The educational component demonstrates the varied functions of beaks in the wild. Through a series of demonstrations narrated by a trainer, the show highlights the “uniqueness of beaks as multifunctional tools,” says Robin Weber, the Aviary's director of marketing.
The show starts when the lights dim in the Helen M. Schmidt FliteZone Theater. On the stage, trees, shrubbery and rock structures stand in front of a big screen.
After a brief video slideshow of bird glamor shots, two parrots fly in from either side of the screen, just barely clearing the heads of the audience, for a dramatic start.
For the parrot obstacle course race, the William Tell overture plays; the southern ground hornbill struts on stage to the crooning of Ella Fitzgerald.
The screen flashes with footage of the birds in the wild as they mirror the beak behavior on stage. Two flamingos use their filter mechanism to eat feed from a Tupperware container full of water. The southern ground hornbill knocks a rubber snake against a rock and a trumpeter hornbill uses its beak to catch a grape, midflight. The show also features several varieties of parrot, a hawk and a hamerkop.
Through Labor Day, the show runs daily at noon. Tickets are $4 (on top of the price of admission). Starting Sept. 3, the show costs $5 and runs twice daily, at 11 a.m. and 3 p.m. through Jan. 1. For more information, visit aviary.org.
If you're a film fan and you've got no plans for this holiday weekend, you might want to spend it cleaning out your DVR, because Turner Classic Movies is about to blow your mind.
To celebrate its 20th anniversary, the cable channel is running a 15-week series, The Story of Film: An Odyssey, which promises "to tell the history of cinema through a global lens." Those documentary episodes are only 75 minutes, but alongside them, on Mondays and Tuesdays, TCM is running relevant films — an astonishing line-up of 119 films, plus shorts, from 29 countries.
A quick look at the exhaustive schedule shows many, many rare and unsual films, in addition to some familiar classics, that no discerning cinephile should miss.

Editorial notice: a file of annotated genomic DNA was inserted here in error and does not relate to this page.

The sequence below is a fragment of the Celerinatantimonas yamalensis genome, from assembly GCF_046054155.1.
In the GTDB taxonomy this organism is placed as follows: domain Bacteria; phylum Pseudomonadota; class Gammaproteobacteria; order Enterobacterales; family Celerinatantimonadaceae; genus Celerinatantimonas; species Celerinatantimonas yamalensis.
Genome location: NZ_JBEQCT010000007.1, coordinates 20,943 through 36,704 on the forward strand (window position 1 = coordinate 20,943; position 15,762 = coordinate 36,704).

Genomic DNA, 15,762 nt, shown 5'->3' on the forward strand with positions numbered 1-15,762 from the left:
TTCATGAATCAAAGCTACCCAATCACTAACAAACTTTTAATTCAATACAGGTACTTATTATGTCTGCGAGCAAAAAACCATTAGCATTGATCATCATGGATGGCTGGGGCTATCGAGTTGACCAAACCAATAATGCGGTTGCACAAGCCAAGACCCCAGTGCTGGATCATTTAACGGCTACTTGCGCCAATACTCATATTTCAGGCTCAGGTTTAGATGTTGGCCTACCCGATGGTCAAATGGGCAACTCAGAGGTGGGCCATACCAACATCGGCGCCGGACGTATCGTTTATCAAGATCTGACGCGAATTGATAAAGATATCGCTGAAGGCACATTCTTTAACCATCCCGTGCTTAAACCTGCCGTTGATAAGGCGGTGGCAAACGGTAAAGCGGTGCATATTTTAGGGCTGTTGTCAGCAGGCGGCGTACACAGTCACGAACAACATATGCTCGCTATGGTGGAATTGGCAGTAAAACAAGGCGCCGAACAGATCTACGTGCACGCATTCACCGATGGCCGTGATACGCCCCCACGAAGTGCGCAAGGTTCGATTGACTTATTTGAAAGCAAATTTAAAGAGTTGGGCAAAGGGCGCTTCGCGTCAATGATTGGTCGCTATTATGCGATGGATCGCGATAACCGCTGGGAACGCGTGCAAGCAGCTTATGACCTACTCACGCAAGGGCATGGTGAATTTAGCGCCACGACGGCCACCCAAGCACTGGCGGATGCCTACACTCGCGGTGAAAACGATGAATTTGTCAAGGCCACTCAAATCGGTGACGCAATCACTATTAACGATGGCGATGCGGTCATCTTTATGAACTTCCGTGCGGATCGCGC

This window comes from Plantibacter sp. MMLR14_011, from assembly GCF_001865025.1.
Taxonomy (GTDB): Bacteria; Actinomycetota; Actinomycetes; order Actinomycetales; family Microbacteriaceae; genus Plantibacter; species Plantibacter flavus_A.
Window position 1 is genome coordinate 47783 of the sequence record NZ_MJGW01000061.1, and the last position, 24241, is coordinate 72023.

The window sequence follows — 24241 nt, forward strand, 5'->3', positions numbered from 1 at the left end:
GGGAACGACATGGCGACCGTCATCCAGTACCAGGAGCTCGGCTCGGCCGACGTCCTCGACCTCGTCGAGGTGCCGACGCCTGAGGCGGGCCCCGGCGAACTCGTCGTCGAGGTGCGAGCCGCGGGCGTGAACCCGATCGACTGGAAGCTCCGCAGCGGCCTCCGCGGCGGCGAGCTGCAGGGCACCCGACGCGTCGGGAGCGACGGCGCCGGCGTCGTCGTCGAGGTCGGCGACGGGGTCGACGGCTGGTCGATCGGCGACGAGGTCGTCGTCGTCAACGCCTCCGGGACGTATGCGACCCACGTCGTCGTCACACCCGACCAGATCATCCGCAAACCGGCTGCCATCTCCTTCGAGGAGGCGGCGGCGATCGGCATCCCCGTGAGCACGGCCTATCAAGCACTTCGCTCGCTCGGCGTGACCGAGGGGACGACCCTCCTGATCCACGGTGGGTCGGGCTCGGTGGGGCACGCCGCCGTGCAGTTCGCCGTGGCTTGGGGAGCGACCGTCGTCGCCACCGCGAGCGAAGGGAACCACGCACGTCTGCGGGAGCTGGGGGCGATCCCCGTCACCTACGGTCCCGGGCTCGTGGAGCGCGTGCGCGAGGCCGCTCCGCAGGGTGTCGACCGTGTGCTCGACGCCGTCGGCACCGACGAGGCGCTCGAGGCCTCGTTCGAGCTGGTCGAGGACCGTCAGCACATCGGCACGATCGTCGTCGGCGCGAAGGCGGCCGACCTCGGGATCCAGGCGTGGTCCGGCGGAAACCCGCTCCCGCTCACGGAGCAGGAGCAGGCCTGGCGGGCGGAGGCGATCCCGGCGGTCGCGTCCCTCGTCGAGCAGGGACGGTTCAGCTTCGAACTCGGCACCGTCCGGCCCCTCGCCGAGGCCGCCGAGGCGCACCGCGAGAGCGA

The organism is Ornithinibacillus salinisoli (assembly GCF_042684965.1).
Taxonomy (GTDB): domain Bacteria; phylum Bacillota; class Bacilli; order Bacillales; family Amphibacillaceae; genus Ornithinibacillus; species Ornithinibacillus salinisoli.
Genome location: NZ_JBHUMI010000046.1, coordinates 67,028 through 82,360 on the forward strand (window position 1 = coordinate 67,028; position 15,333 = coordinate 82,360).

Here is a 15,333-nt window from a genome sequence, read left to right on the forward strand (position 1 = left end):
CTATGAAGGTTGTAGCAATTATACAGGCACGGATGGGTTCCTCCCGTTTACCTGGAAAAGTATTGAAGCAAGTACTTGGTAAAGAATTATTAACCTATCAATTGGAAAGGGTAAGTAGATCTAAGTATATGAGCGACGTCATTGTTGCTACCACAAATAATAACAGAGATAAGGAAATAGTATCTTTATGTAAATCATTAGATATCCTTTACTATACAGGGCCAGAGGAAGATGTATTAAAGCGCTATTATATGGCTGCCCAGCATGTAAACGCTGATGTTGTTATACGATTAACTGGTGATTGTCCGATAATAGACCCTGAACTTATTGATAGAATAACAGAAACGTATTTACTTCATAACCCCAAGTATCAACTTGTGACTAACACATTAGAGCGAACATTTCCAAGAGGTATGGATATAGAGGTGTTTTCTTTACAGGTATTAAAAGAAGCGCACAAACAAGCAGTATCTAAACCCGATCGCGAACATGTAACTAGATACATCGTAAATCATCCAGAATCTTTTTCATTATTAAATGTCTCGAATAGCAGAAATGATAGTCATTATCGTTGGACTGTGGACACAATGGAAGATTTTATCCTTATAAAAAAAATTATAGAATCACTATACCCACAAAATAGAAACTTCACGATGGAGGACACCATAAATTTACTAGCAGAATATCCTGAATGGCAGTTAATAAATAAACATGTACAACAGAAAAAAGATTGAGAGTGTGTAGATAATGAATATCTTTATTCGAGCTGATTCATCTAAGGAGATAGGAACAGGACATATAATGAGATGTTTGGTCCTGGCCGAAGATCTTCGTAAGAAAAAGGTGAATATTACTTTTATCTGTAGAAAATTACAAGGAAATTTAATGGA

Week 1 begins Mon., Sept. 2, and covers 1895-1918. It includes some of the very first films made, such as shorts from Edison, as well as influential full-length features, including four from D.W. Griffiths. Following episodes cover everything from European silents, early Asian cinema, the establishment of genre films under the studio system, the rise of world cinema after World War II, French New Wave, spaghetti Westerns, Third World cinema, the rise of "new American cinema" and "radical cinema" in the 1970s, and right up through today's concerns (digital filmmaking, post-9/11 cinema).
Some of the greatest films ever made that you may never have seen will be broadcast: The full schedule is here. I'm not sure it's humanely possible to actually watch every single film (they run into the wee hours on Mondays and Tuesdays), but if you did, you would know a LOT about cinema — and have fun learning.
A building on Liberty Avenue near the Bloomfield Bridge has been spruced up with the addition of a framed painting.
It's untitled — let's call it "Still Life With Drone" — but it has been signed by "Fraud."
"We really put a lot of effort and heart and soul into this, for 31 years" says Mark Hastie, who co-owns Gullifty's with his brother, Matt. "There's always mixed feelings. We've had a good run of it and decided to pursue other options."
Prompting the move is the Hasties' decision to sell their Murray Avenue building, a former moviehouse called the Guild, to the Friendship Circle. Hastie says the plan is to open a childcare facility in the location, while he and his brother focus on a catering venture which serves Carnegie Mellon University. There are no plans to open a new Gullifty's in town, he says.